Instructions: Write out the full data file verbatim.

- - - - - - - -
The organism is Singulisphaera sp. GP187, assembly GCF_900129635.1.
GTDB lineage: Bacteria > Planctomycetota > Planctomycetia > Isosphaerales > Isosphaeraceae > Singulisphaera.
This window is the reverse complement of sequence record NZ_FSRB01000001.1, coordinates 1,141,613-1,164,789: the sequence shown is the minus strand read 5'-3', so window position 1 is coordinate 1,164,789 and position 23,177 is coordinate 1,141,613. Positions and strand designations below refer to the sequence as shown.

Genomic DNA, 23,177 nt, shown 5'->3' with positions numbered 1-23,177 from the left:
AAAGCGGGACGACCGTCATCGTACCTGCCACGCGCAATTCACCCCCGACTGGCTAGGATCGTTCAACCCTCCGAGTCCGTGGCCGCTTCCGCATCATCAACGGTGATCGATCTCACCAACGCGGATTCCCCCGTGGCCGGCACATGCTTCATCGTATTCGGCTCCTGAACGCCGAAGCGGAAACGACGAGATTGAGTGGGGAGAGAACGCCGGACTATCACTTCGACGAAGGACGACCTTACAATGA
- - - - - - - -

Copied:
The organism is Singulisphaera sp. GP187, assembly GCF_900129635.1.
GTDB lineage: Bacteria > Planctomycetota > Planctomycetia > Isosphaerales > Isosphaeraceae > Singulisphaera.
This window is the reverse complement of sequence record NZ_FSRB01000001.1, coordinates 1,141,613-1,164,789: the sequence shown is the minus strand read 5'-3', so window position 1 is coordinate 1,164,789 and position 23,177 is coordinate 1,141,613. Positions and strand designations below refer to the sequence as shown.

Genomic DNA, 23,177 nt, shown 5'->3' with positions numbered 1-23,177 from the left:
AAAGCGGGACGACCGTCATCGTACCTGCCACGCGCAATTCACCCCCGACTGGCTAGGATCGTTCAACCCTCCGAGTCCGTGGCCGCTTCCGCATCATCAACGGTGATCGATCTCACCAACGCGGATTCCCCCGTGGCCGGCACATGCTTCATCGTATTCGGCTCCTGAACGCCGAAGCGGAAACGACGAGATTGAGTGGGGAGAGAACGCCGGACTATCACTTCGACGAAGGACGACCTTACAATGA